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Microsoft, Sony enter "binding agreement to keep Call of Duty on PlayStation" after ABK acquisition

Update: Microsoft confirms the Sony deal only applies to Call of Duty, lasts for ten years

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Original story, July 16, 2023: Another key concern around Microsoft's proposed acquisition of Activision Blizzard appears to have been resolved as the former claims it has reached an agreement with rival Sony regarding Call of Duty.

Xbox boss Phil Spencer announced the arrangement via Twitter, writing today that the two platform holders have "signed a binding agreement to keep Call of Duty of PlayStation following the acquisition of Activision Blizzard."

"We look forward to a future where players globally have more choice to play their favourite games," Spencer added.

Microsoft president Brad Smith also shared the news via Twitter, writing: "From Day One of this acquisition, we’ve been committed to addressing the concerns of regulators, platform and game developers, and consumers.

"Even after we cross the finish line for this deal’s approval, we will remain focused on ensuring that Call of Duty remains available on more platforms and for more consumers than ever before."

There are no details regarding how long this deal lasts, although most of the agreements Microsoft has made in its attempts to win approval for the Activision Blizzard acquisition have been for at least ten years.

Over the past two years, regulators and consumers have expressed concern that Microsoft could make Call of Duty exclusive to the Xbox ecosystem, which would impact competition and potentially damage PlayStation.

Sony was also reportedly concerned that Microsoft might release versions of the popular first-shooter for PlayStation that were somehow inferior or perhaps broken when compared to those release on Xbox.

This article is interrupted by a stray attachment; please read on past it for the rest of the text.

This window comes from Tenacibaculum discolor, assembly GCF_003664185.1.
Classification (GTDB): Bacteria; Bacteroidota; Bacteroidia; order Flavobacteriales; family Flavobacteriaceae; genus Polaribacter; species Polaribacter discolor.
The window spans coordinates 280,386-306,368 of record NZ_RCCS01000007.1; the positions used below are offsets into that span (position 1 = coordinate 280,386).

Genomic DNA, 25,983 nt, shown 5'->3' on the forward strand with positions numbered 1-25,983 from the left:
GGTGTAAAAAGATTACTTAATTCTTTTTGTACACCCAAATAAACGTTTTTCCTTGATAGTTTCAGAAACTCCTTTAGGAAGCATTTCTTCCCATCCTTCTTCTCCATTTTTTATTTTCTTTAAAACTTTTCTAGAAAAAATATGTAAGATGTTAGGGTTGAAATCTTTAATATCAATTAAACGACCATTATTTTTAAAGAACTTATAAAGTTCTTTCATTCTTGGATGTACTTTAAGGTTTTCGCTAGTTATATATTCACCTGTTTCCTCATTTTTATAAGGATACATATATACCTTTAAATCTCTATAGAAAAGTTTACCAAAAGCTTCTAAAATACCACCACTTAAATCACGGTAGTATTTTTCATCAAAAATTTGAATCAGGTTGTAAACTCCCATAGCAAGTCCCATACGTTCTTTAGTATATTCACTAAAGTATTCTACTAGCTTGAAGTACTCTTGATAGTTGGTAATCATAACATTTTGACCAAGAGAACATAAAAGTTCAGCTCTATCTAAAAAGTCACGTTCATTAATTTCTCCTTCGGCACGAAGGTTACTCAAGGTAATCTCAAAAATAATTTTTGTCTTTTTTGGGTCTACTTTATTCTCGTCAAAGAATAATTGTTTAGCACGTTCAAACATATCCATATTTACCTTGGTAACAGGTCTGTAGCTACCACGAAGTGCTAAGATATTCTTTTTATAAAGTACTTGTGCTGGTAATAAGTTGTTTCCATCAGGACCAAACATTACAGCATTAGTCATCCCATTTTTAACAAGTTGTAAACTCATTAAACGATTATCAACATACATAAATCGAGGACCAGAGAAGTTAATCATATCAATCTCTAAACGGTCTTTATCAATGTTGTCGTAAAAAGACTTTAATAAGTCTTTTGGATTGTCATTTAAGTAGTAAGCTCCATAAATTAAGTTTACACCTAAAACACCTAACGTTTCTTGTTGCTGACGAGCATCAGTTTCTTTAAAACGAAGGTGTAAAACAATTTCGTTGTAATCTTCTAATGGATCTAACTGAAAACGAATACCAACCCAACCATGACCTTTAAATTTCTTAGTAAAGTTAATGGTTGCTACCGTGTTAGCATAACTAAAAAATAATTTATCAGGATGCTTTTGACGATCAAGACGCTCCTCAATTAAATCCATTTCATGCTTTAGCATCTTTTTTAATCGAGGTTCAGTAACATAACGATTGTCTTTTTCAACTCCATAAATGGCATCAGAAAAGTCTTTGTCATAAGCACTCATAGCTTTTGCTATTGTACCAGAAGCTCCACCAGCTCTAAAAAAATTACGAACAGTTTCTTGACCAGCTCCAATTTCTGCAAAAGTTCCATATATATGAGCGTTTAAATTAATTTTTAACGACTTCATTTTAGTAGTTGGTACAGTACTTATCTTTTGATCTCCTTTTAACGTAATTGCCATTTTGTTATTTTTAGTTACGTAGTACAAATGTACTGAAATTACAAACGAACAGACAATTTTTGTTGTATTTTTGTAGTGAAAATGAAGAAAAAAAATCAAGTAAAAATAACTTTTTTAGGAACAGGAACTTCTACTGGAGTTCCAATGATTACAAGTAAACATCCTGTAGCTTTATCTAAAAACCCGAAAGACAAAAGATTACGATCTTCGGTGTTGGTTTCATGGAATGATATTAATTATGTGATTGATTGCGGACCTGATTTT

PlayStation boss Jim Ryan told last year that Microsoft's initial offer for Call of Duty deal was "inadequate on many levels" – something he discussed again during the recent court hearings between Microsoft and the FTC.

However, there has also been scepticism that there is any incentive for Microsoft to withhold Call of Duty from PlayStation given how crucial that platform's larger audience is to the success of the first-person shooter series.

Even the Competition and Markets Authority, the UK regulator that has posed the strongest opposition to the deal, later acknowledged that Call of Duty exclusivity would be "significantly loss-making" for Microsoft.

Microsoft's acquisition of Activision Blizzard appears to be clearing the final hurdles.

Last week, a US District Court judge denied the Federal Trade Commission a preliminary injunction preventing the deal from being completed in the US by the July 18 deadline. The FTC appeal against this decision, but this was also denied yesterday.

Meanwhile in the UK, the CMA has softened its stance and said it is willing to consider new proposals from Microsoft that may address its concerns about competition in cloud gaming.

The UK regulator has said it is unlikely to reach an agreement before July 18, but will aim to do so before August 29.

You can keep track of the regulatory challenges Microsoft faces in our extensive primer.

Update, July 17, 2023: Microsoft has confirmed to The Verge that the Call of Duty deal lasts for ten years.

It has also clarified that the deal only applies to Call of Duty, not to other Activision Blizzard titles.

The Verge reported that in the originally deal proposed on January 31, 2022, Microsoft initially offered to "keep all existing Activision console titles on Sony, including future versions in the Call of Duty franchise or any other current Activision franchises on Sony through December 23, 2027."

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James Batchelor avatar
James Batchelor: James is Editor-in-Chief at, and has been a B2B journalist since 2006. He is author of The Best Non-Violent Video Games
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